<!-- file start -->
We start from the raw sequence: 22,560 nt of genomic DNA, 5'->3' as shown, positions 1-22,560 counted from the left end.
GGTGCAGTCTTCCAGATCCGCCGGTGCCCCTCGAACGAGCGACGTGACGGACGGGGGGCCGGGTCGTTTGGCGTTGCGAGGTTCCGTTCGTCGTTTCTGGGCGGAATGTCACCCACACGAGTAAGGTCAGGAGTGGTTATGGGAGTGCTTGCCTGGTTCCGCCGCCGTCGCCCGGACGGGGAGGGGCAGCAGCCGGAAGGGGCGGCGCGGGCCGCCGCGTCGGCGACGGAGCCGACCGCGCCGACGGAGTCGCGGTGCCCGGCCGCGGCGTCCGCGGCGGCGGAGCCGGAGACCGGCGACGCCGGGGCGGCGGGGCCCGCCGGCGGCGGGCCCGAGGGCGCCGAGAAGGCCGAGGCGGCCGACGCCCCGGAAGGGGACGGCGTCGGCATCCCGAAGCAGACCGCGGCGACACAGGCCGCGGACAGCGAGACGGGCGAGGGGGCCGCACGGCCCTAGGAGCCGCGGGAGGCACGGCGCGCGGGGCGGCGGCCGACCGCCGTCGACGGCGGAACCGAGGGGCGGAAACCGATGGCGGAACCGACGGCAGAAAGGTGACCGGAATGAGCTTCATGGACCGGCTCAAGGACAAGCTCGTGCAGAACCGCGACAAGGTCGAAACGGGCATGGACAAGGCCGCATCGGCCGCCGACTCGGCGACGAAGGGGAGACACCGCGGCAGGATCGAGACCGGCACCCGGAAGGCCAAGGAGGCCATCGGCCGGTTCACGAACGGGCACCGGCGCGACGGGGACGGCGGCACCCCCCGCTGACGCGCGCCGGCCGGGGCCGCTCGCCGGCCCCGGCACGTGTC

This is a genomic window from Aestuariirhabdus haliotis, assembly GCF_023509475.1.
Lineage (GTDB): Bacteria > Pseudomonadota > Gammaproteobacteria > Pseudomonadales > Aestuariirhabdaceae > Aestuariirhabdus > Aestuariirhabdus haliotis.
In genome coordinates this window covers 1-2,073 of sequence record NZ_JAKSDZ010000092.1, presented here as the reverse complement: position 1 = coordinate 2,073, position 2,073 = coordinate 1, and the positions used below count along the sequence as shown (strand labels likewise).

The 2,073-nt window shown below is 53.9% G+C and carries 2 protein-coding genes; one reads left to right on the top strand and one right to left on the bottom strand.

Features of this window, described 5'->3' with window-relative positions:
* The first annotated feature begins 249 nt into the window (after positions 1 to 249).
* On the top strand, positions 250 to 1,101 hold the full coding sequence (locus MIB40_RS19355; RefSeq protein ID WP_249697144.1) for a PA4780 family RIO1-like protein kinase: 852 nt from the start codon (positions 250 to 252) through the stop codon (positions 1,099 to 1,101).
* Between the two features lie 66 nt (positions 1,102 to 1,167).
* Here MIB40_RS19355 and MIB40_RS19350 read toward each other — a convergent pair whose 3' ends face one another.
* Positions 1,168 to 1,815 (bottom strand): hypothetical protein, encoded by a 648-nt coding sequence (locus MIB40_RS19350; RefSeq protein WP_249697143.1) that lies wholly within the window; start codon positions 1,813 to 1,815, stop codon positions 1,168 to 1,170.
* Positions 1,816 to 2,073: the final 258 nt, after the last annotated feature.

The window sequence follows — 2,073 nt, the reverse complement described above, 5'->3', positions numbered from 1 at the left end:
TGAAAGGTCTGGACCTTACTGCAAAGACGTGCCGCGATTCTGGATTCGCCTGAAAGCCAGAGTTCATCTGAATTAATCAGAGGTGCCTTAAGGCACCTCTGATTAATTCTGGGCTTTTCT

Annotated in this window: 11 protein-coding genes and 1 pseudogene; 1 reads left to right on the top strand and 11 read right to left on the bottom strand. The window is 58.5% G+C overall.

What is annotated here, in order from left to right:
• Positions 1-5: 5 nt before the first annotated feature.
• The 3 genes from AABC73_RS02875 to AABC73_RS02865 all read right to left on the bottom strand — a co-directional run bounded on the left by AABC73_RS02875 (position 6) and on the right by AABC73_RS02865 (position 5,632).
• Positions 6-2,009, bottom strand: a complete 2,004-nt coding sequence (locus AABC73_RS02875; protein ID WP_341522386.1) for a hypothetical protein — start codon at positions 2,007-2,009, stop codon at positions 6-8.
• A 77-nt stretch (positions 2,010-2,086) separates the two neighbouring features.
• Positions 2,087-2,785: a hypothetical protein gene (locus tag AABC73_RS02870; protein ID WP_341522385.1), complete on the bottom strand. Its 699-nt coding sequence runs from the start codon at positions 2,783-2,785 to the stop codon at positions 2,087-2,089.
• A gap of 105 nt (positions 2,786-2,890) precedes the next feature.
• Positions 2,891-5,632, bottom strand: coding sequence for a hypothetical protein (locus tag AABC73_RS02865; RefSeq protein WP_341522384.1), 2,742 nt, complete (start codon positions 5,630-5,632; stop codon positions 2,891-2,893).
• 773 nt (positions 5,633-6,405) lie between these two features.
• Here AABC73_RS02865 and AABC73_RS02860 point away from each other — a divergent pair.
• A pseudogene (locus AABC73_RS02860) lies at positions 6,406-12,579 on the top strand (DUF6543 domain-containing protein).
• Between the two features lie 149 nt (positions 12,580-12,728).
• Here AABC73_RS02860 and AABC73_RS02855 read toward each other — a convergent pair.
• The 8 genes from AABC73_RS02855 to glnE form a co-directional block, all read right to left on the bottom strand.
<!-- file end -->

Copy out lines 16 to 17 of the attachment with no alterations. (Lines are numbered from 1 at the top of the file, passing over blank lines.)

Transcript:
Annotated in this window: 11 protein-coding genes and 1 pseudogene; 1 reads left to right on the top strand and 11 read right to left on the bottom strand. The window is 58.5% G+C overall.

What is annotated here, in order from left to right: